Choose your grade of sandpaper, normally it is best to start with medium grade and interchange once you have begun. This is wrapped around the roller and fixed under the holding screws grip bar on the roller. Tighten the screws when positioned correctly.
By now, we have our you should have your PPE on, roller power should now be attached, and sandpaper is attached. Time to get sanding.
How to operate a floor sander
All that remains now is to switch on the machine and get standing. Here is how to get started.
Position yourself in the corner of the room you are sanding. If you are working with floorboards, you will want to start by working along the grain (lengthwise) down the board. For parquet flooring, you will need to be sure to sand in two different directions.
Start the machine by clicking the power button found on the neck of the machine. The roller pulls the machine forward and can be engaged by pulling the two levers on the control handles of the machine. As soon as these are engaged, the machine will start pulling itself forward.
Start in the corner and tackle the floorboards in strips that overlap about 3inch at a time. Once you have finished sanding you can repeat the process with finer grades of paper to achieve your desired look. Simply interchange the sandpaper as you did to originally prep the machine.
When operating, keep the sander moving across the floor at a constant speed. Any hesitation or stopping will result in the floor’s surface being damaged. Rutting will occur on the surface and the floor will require re-sanding. This rutting effect will occur on any type of wood (Hard or Soft). At the end of a strip, immediately raise the drum from the surface then switch the sander OFF and wait for moving parts to stop. Next, move the sander back to the starting point and begin sanding the next strip.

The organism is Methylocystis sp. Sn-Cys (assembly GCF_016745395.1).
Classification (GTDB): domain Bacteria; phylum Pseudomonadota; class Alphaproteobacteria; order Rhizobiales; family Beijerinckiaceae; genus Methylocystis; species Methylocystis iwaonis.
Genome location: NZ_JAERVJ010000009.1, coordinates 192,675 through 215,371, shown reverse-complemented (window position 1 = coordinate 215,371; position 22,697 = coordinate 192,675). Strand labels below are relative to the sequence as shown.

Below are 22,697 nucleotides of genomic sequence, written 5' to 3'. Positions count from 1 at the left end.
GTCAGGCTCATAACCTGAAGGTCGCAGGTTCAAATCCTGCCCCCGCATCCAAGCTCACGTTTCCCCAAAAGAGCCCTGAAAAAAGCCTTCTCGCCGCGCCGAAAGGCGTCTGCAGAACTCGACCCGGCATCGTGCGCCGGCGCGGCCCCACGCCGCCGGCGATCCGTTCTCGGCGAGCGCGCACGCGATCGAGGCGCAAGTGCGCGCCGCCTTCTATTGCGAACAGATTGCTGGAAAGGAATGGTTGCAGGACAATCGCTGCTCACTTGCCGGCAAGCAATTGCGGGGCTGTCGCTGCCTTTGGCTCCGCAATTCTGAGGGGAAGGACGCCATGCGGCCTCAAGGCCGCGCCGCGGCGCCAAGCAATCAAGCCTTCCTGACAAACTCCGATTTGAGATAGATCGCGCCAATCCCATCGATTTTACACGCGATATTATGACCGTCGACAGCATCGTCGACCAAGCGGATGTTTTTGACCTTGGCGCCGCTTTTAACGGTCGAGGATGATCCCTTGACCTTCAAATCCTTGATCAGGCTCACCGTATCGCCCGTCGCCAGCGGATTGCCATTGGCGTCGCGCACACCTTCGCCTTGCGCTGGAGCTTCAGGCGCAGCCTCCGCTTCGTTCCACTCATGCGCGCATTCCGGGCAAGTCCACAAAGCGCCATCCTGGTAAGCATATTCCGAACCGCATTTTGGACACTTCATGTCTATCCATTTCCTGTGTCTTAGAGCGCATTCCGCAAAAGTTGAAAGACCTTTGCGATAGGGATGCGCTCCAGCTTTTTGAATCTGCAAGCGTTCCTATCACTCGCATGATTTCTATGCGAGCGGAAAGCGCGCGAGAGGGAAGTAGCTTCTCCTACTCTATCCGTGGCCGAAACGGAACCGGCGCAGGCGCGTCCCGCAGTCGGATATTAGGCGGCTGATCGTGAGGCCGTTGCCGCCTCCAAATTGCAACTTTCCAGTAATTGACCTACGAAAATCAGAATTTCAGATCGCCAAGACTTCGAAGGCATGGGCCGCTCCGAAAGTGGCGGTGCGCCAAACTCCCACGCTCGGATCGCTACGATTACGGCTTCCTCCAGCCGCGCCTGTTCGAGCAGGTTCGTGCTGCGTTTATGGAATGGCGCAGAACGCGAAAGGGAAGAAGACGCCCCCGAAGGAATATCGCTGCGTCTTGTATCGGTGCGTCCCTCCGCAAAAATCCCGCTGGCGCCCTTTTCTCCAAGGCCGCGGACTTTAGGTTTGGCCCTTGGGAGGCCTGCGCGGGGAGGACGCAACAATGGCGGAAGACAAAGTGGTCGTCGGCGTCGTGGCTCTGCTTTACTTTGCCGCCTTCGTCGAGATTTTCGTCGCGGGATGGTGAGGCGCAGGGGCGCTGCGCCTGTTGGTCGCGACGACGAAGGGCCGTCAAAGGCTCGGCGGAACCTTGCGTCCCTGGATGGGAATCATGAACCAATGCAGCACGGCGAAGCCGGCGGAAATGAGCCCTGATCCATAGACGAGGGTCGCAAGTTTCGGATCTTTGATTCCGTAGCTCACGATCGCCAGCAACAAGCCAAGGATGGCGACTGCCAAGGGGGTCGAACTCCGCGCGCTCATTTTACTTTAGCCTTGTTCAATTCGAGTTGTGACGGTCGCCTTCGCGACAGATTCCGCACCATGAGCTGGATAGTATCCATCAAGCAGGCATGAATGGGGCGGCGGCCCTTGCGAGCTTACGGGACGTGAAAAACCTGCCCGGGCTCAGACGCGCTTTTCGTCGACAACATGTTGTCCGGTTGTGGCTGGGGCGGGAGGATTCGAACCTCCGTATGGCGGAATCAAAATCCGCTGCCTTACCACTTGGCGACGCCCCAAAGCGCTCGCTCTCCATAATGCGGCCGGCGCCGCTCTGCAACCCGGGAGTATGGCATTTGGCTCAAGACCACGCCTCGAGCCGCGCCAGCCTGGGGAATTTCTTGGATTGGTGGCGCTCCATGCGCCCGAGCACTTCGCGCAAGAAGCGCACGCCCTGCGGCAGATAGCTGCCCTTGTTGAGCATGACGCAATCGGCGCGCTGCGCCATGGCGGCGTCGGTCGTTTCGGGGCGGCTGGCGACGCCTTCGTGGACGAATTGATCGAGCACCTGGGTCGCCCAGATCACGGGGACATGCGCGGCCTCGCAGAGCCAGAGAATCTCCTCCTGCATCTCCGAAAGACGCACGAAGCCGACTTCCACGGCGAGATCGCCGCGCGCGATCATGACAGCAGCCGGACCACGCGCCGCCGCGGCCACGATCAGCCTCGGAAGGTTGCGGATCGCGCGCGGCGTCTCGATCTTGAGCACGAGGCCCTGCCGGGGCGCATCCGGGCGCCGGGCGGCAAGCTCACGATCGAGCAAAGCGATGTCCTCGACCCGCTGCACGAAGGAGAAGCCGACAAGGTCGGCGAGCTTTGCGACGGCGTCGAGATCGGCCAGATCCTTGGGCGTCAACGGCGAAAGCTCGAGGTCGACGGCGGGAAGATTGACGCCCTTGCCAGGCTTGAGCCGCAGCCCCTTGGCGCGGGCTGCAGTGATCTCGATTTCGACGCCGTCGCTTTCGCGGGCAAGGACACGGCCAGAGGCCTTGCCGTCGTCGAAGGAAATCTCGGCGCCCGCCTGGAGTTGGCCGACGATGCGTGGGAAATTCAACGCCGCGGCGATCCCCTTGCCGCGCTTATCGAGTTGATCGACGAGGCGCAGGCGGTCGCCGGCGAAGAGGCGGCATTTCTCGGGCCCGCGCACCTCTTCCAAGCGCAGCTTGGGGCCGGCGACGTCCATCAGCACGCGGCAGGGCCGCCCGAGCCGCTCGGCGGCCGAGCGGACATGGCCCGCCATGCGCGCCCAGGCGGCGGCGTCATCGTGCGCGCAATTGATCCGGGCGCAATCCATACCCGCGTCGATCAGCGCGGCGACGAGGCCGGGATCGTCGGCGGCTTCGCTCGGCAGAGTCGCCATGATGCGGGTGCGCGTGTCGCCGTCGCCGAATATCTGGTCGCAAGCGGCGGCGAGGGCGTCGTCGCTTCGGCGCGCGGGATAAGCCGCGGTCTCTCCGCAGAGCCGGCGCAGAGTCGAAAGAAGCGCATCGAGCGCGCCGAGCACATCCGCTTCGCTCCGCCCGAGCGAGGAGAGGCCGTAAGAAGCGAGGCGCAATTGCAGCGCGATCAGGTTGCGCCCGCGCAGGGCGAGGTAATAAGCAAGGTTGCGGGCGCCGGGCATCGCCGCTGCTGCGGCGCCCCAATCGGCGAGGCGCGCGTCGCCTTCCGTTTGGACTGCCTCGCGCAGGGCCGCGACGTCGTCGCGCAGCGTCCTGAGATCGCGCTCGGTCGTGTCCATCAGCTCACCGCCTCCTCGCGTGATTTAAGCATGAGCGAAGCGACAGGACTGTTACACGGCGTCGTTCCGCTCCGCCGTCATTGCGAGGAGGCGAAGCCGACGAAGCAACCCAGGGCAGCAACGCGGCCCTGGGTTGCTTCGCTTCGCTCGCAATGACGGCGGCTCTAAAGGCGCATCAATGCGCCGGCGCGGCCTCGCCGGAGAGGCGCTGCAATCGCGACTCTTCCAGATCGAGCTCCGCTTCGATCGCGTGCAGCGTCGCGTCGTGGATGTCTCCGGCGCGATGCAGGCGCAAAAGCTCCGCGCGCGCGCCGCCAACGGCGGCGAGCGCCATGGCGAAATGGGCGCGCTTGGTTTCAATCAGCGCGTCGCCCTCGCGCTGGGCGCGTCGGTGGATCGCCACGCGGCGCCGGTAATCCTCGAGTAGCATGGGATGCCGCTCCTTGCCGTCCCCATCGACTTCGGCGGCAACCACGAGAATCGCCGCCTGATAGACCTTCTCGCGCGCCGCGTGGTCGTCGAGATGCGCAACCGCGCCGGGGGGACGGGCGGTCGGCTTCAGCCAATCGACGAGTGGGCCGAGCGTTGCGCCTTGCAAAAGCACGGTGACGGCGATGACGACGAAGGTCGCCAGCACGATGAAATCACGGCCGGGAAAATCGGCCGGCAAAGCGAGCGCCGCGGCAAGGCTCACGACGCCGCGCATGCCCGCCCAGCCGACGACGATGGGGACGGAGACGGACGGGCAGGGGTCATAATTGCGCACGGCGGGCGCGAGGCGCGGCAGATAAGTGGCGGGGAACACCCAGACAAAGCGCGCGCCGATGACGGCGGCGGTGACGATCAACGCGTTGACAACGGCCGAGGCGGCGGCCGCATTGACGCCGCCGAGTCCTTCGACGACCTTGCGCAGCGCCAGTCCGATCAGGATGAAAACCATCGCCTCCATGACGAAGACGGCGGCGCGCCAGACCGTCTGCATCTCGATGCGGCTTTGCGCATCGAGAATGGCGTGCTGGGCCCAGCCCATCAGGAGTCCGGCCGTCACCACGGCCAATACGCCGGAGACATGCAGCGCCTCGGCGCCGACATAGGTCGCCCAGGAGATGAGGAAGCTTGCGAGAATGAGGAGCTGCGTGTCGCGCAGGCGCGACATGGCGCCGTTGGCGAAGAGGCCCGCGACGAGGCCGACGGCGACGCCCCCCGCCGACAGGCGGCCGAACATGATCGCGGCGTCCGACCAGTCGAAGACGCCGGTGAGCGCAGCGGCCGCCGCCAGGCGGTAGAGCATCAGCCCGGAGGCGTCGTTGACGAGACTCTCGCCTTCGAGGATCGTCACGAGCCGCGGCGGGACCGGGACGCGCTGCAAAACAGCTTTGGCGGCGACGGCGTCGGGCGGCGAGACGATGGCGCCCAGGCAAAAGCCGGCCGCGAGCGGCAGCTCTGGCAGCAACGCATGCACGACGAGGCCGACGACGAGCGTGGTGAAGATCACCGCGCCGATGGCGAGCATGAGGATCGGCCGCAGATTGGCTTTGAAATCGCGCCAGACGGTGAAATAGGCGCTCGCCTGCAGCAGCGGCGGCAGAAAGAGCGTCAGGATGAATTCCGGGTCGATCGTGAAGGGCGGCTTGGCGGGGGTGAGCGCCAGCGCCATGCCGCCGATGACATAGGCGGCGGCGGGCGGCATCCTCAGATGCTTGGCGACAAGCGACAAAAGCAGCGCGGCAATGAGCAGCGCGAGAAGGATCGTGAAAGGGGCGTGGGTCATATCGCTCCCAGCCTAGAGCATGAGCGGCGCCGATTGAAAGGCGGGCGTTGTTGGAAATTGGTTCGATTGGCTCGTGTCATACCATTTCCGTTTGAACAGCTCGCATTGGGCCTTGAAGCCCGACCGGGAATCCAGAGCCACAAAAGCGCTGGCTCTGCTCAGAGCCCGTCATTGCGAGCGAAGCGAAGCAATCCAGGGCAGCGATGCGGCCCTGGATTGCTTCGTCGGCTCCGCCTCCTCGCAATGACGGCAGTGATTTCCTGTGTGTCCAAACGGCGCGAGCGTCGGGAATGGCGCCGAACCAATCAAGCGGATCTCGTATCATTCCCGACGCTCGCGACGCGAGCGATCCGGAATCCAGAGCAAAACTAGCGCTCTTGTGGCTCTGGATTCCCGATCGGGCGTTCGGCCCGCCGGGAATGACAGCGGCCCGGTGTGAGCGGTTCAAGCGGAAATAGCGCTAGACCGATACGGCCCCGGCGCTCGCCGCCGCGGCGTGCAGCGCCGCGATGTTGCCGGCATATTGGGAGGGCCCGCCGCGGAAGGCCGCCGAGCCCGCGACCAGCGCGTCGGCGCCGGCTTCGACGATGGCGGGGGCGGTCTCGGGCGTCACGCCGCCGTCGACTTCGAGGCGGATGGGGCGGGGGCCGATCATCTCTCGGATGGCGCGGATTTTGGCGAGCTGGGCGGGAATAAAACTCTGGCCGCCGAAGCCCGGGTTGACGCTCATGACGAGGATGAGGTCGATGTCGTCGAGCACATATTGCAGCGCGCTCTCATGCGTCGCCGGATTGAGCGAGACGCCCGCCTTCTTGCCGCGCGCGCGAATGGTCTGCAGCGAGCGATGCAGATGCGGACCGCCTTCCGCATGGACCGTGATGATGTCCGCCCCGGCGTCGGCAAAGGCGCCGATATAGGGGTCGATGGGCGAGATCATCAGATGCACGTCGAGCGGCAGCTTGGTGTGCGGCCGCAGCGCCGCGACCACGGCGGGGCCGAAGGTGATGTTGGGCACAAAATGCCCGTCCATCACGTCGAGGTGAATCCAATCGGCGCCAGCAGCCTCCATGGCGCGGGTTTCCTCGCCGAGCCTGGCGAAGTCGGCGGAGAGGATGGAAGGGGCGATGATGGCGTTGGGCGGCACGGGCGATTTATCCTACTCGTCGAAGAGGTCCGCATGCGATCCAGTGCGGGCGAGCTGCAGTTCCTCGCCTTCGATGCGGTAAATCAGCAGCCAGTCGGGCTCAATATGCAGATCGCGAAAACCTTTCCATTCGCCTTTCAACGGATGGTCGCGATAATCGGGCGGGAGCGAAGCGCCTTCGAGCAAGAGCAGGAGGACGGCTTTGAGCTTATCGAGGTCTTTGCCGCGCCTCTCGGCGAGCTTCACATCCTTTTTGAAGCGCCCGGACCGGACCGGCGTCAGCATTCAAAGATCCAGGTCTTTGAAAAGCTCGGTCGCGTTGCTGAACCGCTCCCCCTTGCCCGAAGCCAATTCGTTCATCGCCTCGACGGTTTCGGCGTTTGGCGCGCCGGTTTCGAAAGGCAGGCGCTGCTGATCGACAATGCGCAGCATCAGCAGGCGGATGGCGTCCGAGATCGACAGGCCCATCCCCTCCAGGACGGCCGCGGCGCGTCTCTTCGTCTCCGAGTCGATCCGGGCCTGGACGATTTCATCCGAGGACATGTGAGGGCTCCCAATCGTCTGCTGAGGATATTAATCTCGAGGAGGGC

Once you have reached your desired finish, you will require an edging sander to get to the finer details around the floorboards.
Key tips to using a floor sander
To get the best result when sanding your floor, there are a couple of tricks of the trade you can follow to ensure you maximise your productivity and efficiency.
First, pass diagonally over the floors to finish. This ensures you sand out any ridges that have been left from lateral passes or have worn over time.
Second, which we have slightly touched on before, is to remove sharp objects that could tear through the sandpaper roller. If you have either proud screws or nails, ensure they are either removed or well driven in.
Finally, when you come to turn the sander for your return pass, always make sure you disengage the roller. This is done by tilting the machine backwards. This avoids ridges from forming by the roller as the machine is turned.
Always empty the dust bag when it is around 1/3rd full. Sander dust is extremely flammable therefore be careful how you dispose of it.
Where to hire a floor sander today
WHC Hire Services offers a large stock of floor sanders and sandpaper to suit any size of a domestic or commercial project. With 20 years of experience in supplying world-leading equipment of woodwork equipment, we have a solution for most common practices. With regular investment in the quality of our equipment, we can provide the safest and most efficient equipment on the market. Find out more about a Floor Sander here or give your local WHC Hire Depot a CALL to arrange your equipment.